Other countries already exhibit a strong psychological resilience. A bomb goes off in a Jerusalem market and the city mourns, but the market reopens quickly. A bomb goes off in the London subway and the city mourns, but the subway reopens quickly.

After suffering decades of Irish Republican Army terrorism and then more recent violence from Islamist militants, Britain has elevated responsibilities for national resilience to a formal government position. The United States has no comparable post.

A senior British official responsible for “security, intelligence and resilience” now sits in the Cabinet Office and is responsible for emergency preparedness, emergency response and recovery, infrastructure resilience and community resilience across Britain.

Can the United States learn resilience without suffering the repeated murderous attacks that have bloodied such nations as Israel and Britain? If — when — terrorists again strike the United States, will the response be brittle and clumsy and counterproductive in ways that only add to the militants’ victory? Or will Americans rise with resilience?

The best weapon against terror is refusing to be terrorized. That starts with giving Americans timely, accurate information about potential threats.

The Homeland Security Department is trying to enlist the public’s help with a program called “If You See Something, Say Something,” which urges citizens to report unusual behavior to authorities. Well-meaning, perhaps, but officials must offer more practical guidance to avoid creating “a climate of spying,” homeland security specialists say.

Not all security experts are enamored of the “R”-word. Richard A. Falkenrath, a senior fellow at the Council on Foreign Relations and formerly the New York Police Department’s top counterterrorism official, says it makes sense to examine resilience in a particular region or business sector. For example, as the weather has become increasingly volatile and violent, oil and gas companies operating in the Gulf of Mexico can now better predict storms and evacuate rigs and shut down pumps more efficiently.

“But resilience as a kind of homeland security equivalent of G.N.P., I’ve never bought it,” he said.

There is a notable national example of what resilience looks like.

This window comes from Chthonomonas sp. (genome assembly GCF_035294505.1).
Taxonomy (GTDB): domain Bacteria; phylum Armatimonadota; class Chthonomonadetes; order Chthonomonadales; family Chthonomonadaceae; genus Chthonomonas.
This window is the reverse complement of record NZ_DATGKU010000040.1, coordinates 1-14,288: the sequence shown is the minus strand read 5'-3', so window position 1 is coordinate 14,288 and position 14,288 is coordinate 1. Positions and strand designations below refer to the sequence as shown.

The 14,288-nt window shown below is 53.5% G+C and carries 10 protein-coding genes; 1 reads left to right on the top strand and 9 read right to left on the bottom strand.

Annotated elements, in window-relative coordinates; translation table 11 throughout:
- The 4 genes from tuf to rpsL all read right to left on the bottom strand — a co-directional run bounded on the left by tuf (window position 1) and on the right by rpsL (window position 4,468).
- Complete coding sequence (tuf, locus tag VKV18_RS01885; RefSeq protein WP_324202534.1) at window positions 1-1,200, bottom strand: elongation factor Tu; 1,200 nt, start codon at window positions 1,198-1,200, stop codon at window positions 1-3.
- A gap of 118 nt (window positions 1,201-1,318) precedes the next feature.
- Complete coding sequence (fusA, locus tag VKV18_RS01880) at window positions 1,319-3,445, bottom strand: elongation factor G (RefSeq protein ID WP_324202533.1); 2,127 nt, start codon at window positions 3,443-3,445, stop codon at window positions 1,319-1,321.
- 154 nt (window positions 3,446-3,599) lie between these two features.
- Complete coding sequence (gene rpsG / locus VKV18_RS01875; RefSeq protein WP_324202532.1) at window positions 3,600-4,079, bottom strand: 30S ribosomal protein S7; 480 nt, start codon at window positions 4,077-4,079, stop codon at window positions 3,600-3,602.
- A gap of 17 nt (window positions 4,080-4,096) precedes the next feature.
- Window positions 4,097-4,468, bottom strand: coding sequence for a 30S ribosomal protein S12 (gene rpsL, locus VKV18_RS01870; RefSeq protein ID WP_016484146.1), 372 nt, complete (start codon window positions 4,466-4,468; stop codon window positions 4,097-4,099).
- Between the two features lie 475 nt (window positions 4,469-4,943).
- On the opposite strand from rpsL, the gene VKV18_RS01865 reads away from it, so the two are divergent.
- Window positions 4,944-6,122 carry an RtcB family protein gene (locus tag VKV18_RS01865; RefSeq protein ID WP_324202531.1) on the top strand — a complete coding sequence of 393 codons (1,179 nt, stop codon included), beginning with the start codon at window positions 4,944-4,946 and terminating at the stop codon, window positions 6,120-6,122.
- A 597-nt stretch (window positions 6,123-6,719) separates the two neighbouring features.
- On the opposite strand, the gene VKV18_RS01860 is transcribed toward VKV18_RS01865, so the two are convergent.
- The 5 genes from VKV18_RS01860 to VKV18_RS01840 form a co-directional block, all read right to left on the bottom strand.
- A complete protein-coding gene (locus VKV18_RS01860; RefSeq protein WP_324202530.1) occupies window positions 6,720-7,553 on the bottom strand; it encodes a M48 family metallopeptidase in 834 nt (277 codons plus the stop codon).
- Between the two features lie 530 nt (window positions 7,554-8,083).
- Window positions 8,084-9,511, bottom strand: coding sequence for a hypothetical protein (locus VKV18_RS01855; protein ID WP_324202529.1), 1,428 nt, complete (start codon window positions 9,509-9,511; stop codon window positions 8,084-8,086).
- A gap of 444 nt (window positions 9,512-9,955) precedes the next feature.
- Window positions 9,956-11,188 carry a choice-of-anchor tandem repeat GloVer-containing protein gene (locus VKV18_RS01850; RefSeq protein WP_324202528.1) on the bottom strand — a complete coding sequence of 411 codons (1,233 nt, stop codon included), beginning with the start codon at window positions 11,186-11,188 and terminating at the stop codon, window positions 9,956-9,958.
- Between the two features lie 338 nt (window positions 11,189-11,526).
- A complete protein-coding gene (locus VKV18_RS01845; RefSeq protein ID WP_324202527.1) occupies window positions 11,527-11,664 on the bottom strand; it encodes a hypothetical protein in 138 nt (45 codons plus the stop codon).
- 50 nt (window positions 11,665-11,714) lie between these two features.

The most horrific attack of homegrown terrorism occurred in Oklahoma City in April 1995, when Timothy J. McVeigh, a right-wing, militia-movement extremist, detonated a truck bomb in front of the Alfred P. Murrah Federal Building, killing 168 people, including 19 children.

The city grieved, to be sure, but the city’s leaders adopted a posture of resiliency. “We can’t show them we’re afraid,” said Ronald J. Norick, who was the Oklahoma City mayor at the time of the bombing. “We had to do something for our community. It was not going to happen just by happenstance. There had to be a purpose. There had to be a reason. And there was no better way to improve our city than to do it ourselves.”

So the capital of one of the reddest red states in the nation, hardly a bastion of tax-and-spend ideology, has now twice extended a sales-tax increase to raise hundreds of millions of dollars to rebuild and improve a sleepy town that was brutally scarred by the bombing. The building and rebuilding included a performing arts center, a library, a baseball park, public schools, a convention center and a river walk that is home to the United States Olympic team’s rowing training. A championship-caliber N.B.A. franchise was brought to town.

“McVeigh thought that by being a terrorist, he could start a revolution,” Mr. Norick said. “But we showed that you are not going to destroy this country coming in here and trying to blow us up and terrorize us. It’s not going to work. It’s going to make us come together.”

Thom Shanker and Eric Schmitt are national security reporters for The New York Times and the co-authors of “Counterstrike: The Untold Story of America’s Secret Campaign Against Al Qaeda.”